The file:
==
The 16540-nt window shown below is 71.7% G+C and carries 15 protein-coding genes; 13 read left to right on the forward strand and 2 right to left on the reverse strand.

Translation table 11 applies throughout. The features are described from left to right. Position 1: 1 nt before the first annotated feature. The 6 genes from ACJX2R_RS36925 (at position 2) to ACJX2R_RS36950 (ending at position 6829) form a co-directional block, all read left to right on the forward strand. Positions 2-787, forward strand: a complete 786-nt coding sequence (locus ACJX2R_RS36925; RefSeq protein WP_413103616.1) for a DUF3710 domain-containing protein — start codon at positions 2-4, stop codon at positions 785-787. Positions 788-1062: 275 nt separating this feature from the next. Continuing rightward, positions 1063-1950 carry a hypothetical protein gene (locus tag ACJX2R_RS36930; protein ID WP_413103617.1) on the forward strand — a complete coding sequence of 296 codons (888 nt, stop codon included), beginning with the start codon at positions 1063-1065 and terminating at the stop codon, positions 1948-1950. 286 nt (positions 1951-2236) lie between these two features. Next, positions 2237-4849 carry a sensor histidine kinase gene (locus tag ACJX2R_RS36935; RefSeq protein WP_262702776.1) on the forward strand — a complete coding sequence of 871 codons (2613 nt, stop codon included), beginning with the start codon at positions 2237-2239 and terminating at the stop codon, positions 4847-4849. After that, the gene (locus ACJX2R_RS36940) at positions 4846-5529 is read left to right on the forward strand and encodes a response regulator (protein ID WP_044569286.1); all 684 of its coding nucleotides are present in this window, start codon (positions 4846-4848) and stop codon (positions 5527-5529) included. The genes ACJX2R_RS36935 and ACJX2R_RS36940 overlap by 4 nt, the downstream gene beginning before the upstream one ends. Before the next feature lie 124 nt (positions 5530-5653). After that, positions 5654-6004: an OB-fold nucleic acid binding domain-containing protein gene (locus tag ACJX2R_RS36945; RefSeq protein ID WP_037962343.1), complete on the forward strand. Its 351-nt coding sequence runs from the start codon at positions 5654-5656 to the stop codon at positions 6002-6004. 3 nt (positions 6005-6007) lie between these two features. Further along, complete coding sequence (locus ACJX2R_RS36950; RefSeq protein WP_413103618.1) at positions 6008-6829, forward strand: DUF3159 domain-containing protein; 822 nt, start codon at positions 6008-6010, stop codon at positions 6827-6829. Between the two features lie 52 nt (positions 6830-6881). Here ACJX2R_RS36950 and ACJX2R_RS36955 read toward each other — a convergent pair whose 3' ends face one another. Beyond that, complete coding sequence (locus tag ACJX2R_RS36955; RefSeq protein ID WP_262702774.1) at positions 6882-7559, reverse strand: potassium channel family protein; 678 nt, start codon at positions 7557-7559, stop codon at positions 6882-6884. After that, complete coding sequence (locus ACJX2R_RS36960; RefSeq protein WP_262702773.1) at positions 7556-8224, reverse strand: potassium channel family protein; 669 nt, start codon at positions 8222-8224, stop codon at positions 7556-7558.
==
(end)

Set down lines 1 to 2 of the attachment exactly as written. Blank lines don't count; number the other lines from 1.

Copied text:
The 16540-nt window shown below is 71.7% G+C and carries 15 protein-coding genes; 13 read left to right on the forward strand and 2 right to left on the reverse strand.

Translation table 11 applies throughout. The features are described from left to right. Position 1: 1 nt before the first annotated feature. The 6 genes from ACJX2R_RS36925 (at position 2) to ACJX2R_RS36950 (ending at position 6829) form a co-directional block, all read left to right on the forward strand. Positions 2-787, forward strand: a complete 786-nt coding sequence (locus ACJX2R_RS36925; RefSeq protein WP_413103616.1) for a DUF3710 domain-containing protein — start codon at positions 2-4, stop codon at positions 785-787. Positions 788-1062: 275 nt separating this feature from the next. Continuing rightward, positions 1063-1950 carry a hypothetical protein gene (locus tag ACJX2R_RS36930; protein ID WP_413103617.1) on the forward strand — a complete coding sequence of 296 codons (888 nt, stop codon included), beginning with the start codon at positions 1063-1065 and terminating at the stop codon, positions 1948-1950. 286 nt (positions 1951-2236) lie between these two features. Next, positions 2237-4849 carry a sensor histidine kinase gene (locus tag ACJX2R_RS36935; RefSeq protein WP_262702776.1) on the forward strand — a complete coding sequence of 871 codons (2613 nt, stop codon included), beginning with the start codon at positions 2237-2239 and terminating at the stop codon, positions 4847-4849. After that, the gene (locus ACJX2R_RS36940) at positions 4846-5529 is read left to right on the forward strand and encodes a response regulator (protein ID WP_044569286.1); all 684 of its coding nucleotides are present in this window, start codon (positions 4846-4848) and stop codon (positions 5527-5529) included. The genes ACJX2R_RS36935 and ACJX2R_RS36940 overlap by 4 nt, the downstream gene beginning before the upstream one ends. Before the next feature lie 124 nt (positions 5530-5653). After that, positions 5654-6004: an OB-fold nucleic acid binding domain-containing protein gene (locus tag ACJX2R_RS36945; RefSeq protein ID WP_037962343.1), complete on the forward strand. Its 351-nt coding sequence runs from the start codon at positions 5654-5656 to the stop codon at positions 6002-6004. 3 nt (positions 6005-6007) lie between these two features. Further along, complete coding sequence (locus ACJX2R_RS36950; RefSeq protein WP_413103618.1) at positions 6008-6829, forward strand: DUF3159 domain-containing protein; 822 nt, start codon at positions 6008-6010, stop codon at positions 6827-6829. Between the two features lie 52 nt (positions 6830-6881). Here ACJX2R_RS36950 and ACJX2R_RS36955 read toward each other — a convergent pair whose 3' ends face one another. Beyond that, complete coding sequence (locus tag ACJX2R_RS36955; RefSeq protein ID WP_262702774.1) at positions 6882-7559, reverse strand: potassium channel family protein; 678 nt, start codon at positions 7557-7559, stop codon at positions 6882-6884. After that, complete coding sequence (locus ACJX2R_RS36960; RefSeq protein WP_262702773.1) at positions 7556-8224, reverse strand: potassium channel family protein; 669 nt, start codon at positions 8222-8224, stop codon at positions 7556-7558.